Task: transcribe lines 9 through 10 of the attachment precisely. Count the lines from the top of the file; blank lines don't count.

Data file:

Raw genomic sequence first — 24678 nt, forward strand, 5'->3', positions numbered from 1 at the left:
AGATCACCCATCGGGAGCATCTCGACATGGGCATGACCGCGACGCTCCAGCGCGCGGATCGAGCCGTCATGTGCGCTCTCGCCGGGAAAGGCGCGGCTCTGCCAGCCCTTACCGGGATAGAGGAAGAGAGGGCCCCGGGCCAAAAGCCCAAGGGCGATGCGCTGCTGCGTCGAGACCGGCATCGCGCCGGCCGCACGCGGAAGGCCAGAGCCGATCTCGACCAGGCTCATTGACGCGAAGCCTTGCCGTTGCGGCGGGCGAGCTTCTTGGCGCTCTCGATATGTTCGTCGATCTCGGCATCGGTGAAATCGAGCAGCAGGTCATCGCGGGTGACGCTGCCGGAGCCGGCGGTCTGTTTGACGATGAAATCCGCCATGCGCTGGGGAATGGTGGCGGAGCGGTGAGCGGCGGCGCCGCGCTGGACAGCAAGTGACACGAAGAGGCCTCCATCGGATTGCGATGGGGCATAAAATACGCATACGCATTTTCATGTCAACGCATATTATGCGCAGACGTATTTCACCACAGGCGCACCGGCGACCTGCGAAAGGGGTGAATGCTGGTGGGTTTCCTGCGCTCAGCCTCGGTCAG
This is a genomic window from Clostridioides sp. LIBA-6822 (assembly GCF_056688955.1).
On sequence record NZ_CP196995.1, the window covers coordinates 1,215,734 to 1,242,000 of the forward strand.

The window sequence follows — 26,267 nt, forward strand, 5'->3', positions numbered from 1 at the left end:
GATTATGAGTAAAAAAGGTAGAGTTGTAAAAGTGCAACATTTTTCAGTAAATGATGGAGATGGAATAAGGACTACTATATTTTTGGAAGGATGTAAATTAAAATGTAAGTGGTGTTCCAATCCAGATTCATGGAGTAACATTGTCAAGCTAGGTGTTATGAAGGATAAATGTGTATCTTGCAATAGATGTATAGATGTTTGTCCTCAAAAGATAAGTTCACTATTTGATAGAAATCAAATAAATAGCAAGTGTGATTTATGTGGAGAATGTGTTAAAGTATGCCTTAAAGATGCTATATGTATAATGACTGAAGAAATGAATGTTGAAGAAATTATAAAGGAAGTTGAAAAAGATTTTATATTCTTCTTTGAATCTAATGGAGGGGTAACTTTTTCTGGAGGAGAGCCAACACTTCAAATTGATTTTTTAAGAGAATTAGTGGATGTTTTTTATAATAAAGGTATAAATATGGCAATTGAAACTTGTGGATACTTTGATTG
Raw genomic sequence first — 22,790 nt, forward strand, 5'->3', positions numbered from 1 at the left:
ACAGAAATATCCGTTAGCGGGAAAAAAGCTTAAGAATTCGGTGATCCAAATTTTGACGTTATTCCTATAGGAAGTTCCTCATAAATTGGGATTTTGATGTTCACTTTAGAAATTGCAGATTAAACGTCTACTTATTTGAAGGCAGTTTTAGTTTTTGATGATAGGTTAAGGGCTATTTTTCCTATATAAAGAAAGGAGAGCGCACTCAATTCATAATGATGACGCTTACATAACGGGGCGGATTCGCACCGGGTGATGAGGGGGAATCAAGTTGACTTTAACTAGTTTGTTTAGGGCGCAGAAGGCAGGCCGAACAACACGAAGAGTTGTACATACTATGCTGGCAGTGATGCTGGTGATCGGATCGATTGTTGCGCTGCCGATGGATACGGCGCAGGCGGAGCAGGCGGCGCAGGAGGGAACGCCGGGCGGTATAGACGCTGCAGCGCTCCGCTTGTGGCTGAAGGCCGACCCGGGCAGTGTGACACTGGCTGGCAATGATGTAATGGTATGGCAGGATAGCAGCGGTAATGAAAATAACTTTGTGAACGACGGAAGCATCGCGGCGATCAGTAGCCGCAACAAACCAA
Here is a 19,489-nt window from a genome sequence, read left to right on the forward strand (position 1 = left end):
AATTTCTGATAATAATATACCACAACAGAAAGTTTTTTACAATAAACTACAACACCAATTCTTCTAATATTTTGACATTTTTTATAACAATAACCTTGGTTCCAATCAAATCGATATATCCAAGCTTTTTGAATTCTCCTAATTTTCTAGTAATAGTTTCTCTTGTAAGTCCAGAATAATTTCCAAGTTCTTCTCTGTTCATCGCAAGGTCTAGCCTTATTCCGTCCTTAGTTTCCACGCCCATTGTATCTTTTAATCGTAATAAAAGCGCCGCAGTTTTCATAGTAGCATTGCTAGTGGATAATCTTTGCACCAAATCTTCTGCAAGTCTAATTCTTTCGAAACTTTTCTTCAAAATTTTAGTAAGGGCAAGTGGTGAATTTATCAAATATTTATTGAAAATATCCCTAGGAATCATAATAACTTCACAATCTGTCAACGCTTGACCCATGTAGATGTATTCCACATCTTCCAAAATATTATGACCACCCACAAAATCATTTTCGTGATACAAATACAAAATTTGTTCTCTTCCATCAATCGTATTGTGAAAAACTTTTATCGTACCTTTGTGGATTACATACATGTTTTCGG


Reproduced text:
Here is a 19,489-nt window from a genome sequence, read left to right on the forward strand (position 1 = left end):
AATTTCTGATAATAATATACCACAACAGAAAGTTTTTTACAATAAACTACAACACCAATTCTTCTAATATTTTGACATTTTTTATAACAATAACCTTGGTTCCAATCAAATCGATATATCCAAGCTTTTTGAATTCTCCTAATTTTCTAGTAATAGTTTCTCTTGTAAGTCCAGAATAATTTCCAAGTTCTTCTCTGTTCATCGCAAGGTCTAGCCTTATTCCGTCCTTAGTTTCCACGCCCATTGTATCTTTTAATCGTAATAAAAGCGCCGCAGTTTTCATAGTAGCATTGCTAGTGGATAATCTTTGCACCAAATCTTCTGCAAGTCTAATTCTTTCGAAACTTTTCTTCAAAATTTTAGTAAGGGCAAGTGGTGAATTTATCAAATATTTATTGAAAATATCCCTAGGAATCATAATAACTTCACAATCTGTCAACGCTTGACCCATGTAGATGTATTCCACATCTTCCAAAATATTATGACCACCCACAAAATCATTTTCGTGATACAAATACAAAATTTGTTCTCTTCCATCAATCGTATTGTGAAAAACTTTTATCGTACCTTTGTGGATTACATACATGTTTTCGG